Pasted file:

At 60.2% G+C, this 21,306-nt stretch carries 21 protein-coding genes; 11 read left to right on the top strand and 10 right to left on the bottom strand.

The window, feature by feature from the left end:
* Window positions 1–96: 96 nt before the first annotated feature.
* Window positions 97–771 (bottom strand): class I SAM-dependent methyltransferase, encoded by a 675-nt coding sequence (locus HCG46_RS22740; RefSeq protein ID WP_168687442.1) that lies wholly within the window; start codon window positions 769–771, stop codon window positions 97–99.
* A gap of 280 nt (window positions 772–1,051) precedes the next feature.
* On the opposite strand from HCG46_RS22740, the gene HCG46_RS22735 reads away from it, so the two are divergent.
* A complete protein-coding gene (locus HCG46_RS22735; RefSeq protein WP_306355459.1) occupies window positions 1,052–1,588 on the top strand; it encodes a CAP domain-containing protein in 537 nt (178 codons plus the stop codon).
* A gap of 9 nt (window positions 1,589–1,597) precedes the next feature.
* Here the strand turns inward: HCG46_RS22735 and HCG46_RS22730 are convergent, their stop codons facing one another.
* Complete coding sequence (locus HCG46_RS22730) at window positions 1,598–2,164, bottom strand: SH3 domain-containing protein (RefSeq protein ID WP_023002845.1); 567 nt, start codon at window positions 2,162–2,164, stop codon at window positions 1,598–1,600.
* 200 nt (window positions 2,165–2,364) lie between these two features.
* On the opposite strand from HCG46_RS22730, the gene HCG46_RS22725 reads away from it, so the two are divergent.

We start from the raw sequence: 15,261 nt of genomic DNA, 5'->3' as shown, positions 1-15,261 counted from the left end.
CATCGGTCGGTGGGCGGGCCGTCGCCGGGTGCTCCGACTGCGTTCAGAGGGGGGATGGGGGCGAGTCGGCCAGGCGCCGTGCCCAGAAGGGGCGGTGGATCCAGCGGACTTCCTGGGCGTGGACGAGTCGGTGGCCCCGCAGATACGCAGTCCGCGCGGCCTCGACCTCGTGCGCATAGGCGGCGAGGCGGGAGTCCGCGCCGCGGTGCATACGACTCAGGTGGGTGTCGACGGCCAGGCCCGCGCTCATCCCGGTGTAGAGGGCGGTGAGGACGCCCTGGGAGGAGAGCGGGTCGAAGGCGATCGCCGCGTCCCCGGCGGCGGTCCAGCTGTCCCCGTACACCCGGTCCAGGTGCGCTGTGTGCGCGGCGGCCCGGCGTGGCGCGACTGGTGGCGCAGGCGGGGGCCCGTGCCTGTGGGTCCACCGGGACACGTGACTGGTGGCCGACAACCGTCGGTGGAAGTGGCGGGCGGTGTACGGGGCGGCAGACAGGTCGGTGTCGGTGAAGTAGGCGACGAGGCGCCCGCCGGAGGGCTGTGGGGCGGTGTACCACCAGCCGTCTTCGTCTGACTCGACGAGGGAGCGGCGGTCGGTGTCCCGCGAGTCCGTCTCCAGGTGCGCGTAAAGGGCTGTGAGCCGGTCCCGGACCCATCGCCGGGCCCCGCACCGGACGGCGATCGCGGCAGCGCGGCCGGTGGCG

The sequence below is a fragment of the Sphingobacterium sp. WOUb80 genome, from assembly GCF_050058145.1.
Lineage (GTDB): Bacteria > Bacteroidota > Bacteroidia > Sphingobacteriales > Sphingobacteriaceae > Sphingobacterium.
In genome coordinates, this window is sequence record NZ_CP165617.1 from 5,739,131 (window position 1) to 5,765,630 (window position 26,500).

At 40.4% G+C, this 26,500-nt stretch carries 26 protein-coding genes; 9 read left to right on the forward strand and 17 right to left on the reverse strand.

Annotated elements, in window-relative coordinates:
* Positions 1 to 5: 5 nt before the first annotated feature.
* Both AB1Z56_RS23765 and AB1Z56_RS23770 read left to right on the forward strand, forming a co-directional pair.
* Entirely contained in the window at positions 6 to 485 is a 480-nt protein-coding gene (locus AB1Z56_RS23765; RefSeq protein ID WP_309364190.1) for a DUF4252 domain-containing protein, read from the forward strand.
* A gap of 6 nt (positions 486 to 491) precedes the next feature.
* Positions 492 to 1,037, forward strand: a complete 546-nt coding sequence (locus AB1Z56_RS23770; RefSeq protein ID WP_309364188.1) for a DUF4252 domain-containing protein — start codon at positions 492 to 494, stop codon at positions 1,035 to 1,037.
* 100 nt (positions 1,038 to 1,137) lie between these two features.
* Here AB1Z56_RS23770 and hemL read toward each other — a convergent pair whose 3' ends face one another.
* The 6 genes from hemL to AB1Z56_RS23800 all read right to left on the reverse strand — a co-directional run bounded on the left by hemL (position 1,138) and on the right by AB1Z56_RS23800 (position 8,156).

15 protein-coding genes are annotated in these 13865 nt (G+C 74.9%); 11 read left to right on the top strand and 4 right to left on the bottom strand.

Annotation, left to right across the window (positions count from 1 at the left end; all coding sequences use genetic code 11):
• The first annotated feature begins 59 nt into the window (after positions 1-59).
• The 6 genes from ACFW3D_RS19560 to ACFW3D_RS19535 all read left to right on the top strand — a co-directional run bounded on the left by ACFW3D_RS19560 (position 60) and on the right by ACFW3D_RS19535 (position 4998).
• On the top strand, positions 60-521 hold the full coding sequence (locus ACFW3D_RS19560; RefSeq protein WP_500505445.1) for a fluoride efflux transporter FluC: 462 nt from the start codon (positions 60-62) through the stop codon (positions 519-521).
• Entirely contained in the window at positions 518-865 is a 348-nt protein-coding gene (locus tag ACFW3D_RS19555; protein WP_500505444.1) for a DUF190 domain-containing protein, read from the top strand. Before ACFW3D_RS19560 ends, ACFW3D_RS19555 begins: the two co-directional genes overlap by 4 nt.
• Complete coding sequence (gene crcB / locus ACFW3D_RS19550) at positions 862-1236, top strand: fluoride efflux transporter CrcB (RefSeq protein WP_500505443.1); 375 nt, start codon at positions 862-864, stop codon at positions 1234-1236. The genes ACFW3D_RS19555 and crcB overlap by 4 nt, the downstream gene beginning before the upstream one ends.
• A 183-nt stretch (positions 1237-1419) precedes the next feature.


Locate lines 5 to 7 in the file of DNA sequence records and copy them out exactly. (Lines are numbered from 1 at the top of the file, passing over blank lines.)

* A gap of 280 nt (window positions 772–1,051) precedes the next feature.
* On the opposite strand from HCG46_RS22740, the gene HCG46_RS22735 reads away from it, so the two are divergent.
* A complete protein-coding gene (locus HCG46_RS22735; RefSeq protein WP_306355459.1) occupies window positions 1,052–1,588 on the top strand; it encodes a CAP domain-containing protein in 537 nt (178 codons plus the stop codon).